When I think of JRR Tolkien’s contemporaries, I usually think of CS Lewis and the rest of the Inklings. I rarely think about what was happening on the other side of the pond — even though that’s where I live.
As anyone familiar with Tolkien knows, he had strong opinions, and that went for his contemporaries. One of those — one I never thought of — is Walt Disney.
Back in the 1937, The Hobbit and Disney’s Snow White and the Seven Dwarves made their debuts in their respective countries. Since both have always been a part of my life, I never realized that they came out within months of one another and share a protagonist surrounded by a band of dwarves. It’s just fascinating to think about.
While I don’t know what Walt Disney thought of Tolkien’s work, Tolkien certainly wasn’t a fan of him. Neither was Lewis.
Unlike the past several generations, they grew up only knowing the original (and usually darker) versions of fairy tales. To see dwarves — the creatures of Norse mythology — playing jazz and being downright goofy just felt wrong.
I can understand it. When Frozen first came out, I was appalled by just how different the story is from Hans Christian Andersen’s original fairy tale. There are a handful of similar elements, but besides those things, the stories couldn’t be more different. Since then, I’ve warmed up to it (pun only sort of intended) and have come to like it as its own thing, but certainly not as adaptation. “Inspired by,” sure. “Adaptation”? Definitely not.
Needless to say, it was a fascinating read. If you want to check out the full article, it’s available here.
What are your thoughts on different adaptations of films? Have you ever found yourself in Tolkien and Lewis’ shoes?
It’s official. My mom and I survived our first half-marathon. I spent most of the time jogging to keep up with her long strides, but she kept us on a steady pace, and we finished in under 3 hours and 30 minutes. I would say it’s officially time to check that one off my bucket list, but my mom is already talking about doing it again next year.
In other news, it’s also a year since the young son of a friend was diagnosed with leukemia. The great news, though, is that on this one year anniversary, he’s officially cancer-free. (The good news came a few weeks ago.)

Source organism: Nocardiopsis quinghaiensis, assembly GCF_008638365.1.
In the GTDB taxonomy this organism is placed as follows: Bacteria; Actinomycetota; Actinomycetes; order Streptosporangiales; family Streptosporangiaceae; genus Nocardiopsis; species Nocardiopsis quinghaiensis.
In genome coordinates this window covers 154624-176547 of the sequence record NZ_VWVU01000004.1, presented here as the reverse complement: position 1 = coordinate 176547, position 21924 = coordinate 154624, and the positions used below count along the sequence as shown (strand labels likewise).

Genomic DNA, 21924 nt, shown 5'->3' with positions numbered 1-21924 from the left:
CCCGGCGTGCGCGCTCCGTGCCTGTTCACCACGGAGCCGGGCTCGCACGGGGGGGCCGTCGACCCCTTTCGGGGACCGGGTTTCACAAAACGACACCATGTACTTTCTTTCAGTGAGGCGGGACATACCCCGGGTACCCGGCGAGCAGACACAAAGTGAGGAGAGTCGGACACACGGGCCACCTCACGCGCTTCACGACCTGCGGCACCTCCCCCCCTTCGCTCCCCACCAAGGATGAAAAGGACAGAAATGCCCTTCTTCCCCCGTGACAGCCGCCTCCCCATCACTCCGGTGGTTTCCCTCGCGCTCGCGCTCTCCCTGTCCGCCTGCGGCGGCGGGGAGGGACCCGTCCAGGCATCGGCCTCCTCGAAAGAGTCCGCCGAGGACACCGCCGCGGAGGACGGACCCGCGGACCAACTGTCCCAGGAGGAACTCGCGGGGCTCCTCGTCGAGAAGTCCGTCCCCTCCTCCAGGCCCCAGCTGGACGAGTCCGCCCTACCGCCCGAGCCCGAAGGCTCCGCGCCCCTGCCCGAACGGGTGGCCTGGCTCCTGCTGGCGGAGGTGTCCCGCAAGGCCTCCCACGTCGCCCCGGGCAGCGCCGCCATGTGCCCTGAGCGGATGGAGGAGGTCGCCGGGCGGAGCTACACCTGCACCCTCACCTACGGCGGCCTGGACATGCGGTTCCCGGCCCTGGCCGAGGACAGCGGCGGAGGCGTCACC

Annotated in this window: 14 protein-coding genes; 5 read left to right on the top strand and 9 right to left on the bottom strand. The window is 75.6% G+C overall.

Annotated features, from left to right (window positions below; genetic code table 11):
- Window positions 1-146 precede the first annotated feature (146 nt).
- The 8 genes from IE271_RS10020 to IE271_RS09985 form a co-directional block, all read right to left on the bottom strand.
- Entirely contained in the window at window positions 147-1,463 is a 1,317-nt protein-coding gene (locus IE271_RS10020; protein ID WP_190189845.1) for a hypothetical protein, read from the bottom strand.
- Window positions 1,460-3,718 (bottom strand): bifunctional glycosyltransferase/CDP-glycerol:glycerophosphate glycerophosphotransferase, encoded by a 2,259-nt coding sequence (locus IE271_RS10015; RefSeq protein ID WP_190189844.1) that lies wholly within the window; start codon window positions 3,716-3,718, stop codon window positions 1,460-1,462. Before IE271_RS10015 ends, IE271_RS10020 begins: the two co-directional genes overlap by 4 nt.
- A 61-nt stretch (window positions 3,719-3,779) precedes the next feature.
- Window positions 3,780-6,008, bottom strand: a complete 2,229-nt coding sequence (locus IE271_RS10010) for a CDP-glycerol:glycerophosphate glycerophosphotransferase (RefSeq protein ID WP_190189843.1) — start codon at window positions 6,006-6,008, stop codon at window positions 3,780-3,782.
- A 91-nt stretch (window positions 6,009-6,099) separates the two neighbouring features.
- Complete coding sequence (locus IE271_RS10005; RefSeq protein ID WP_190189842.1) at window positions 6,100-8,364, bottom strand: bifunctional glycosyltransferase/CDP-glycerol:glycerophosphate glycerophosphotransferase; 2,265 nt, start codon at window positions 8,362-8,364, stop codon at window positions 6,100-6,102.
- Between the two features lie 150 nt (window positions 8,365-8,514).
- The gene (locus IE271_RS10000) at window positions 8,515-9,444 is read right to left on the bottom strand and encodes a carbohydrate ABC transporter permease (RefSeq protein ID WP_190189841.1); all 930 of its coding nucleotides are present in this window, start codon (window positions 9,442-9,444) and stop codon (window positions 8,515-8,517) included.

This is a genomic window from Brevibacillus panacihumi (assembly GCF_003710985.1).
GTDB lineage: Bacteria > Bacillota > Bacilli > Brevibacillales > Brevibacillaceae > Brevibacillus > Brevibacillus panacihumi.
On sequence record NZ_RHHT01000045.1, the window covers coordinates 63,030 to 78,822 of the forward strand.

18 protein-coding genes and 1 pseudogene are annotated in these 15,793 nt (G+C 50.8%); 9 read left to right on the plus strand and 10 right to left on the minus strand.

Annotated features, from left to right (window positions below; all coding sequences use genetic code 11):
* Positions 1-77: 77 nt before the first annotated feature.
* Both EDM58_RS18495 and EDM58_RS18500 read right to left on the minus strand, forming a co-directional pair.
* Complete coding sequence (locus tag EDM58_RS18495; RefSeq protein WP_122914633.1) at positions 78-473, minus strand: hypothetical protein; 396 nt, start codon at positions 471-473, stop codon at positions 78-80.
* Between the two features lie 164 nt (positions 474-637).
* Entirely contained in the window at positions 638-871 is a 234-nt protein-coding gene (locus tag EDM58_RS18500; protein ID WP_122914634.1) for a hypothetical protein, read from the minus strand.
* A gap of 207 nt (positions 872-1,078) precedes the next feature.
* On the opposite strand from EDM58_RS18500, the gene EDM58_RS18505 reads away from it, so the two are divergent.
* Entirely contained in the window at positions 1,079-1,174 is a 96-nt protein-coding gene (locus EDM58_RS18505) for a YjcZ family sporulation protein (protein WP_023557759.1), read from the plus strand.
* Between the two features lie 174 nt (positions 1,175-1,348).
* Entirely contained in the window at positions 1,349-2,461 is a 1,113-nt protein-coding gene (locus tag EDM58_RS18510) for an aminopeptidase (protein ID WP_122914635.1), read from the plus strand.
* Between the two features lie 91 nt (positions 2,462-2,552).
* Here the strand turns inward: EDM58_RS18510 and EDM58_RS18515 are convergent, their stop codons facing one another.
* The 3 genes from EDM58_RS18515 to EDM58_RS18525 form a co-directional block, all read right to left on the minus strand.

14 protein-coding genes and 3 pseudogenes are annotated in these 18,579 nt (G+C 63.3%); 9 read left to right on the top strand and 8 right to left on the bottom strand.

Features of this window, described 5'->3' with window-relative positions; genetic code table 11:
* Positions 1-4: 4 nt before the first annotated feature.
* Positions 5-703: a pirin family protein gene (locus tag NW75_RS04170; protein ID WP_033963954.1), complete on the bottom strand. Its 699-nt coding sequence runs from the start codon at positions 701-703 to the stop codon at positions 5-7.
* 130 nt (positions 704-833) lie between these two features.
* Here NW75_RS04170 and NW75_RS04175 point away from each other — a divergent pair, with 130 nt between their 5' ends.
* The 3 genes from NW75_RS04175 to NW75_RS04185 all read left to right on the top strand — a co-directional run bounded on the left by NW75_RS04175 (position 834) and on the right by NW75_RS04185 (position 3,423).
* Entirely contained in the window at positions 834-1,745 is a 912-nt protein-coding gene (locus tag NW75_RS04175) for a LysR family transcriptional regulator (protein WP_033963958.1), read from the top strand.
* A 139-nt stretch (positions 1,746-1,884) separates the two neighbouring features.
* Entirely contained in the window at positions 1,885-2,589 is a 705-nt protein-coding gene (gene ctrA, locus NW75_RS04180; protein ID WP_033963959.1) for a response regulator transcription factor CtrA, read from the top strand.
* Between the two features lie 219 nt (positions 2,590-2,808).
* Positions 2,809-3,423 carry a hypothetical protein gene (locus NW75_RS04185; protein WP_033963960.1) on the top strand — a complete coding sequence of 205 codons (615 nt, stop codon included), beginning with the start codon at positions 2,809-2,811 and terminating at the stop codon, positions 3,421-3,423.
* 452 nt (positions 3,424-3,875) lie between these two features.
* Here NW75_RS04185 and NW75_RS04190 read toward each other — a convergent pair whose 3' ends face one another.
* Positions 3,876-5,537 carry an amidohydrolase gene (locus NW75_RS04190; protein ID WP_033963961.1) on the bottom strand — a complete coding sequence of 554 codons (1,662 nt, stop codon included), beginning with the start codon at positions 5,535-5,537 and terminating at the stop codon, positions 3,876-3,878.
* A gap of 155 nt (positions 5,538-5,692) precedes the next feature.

In honor of the occasion, his parents are asking people to do a random act of kindness this weekend. I haven’t decided exactly what I’m going to do, but I have a few ideas.
If you want to participate, do it for Joshua.
At this point, I’ve known my husband and his family for most of my life. Yesterday, though, I met a side of one of his grandmother’s that I’ve never known before.
She’s downsizing to a small apartment, which means that the vast majority of her furniture and trinkets are being divvied out now. Usually, a trip to her home is marked by the typical offerings of refreshments (which I’m used to with my Italian grandmother who must only be visited on an empty stomach) and casual conversation. Unfortunately, she’s never been particularly close to my husband’s nuclear family, so it’s never more than casual chitchat.
Yesterday, I was invited to look through her things for anything that we would want to keep. But instead of gathering a few antiques for my china cabinet, I met a different side of her.
Every piece of china that I touched had a story behind it. That pitcher was a wedding present from her parents. That serving dish belonged to another relative’s grandmother. That mirror hung in the entryway of her home when her children were little… and she just wasn’t quite sure that she could part with it yet.
With every short story and musing smile, I finally saw the person I’d been hoping to meet for these past six years. And that person was more like me than I ever had imagined. She’s always been a lover of collecting things, too. If there’s sentimental value to it, if it belonged to a relative, if it smells like years gone by, then she treasured it. And she knew that I would treasure those things too.
Here are my favorites:
This milk glass pitcher and cups were a wedding present from her parents.
This candy bowl belonged to her mother.
During the short time that she worked at Disney in the 80’s, she bought a set of goblets that had been used in the restaurant in Cinderella’s Castle. I wonder if they’re the same ones I used during my first visit to Cinderella’s Castle when I was four…
But my absolute favorite thing from yesterday is knowing more about her.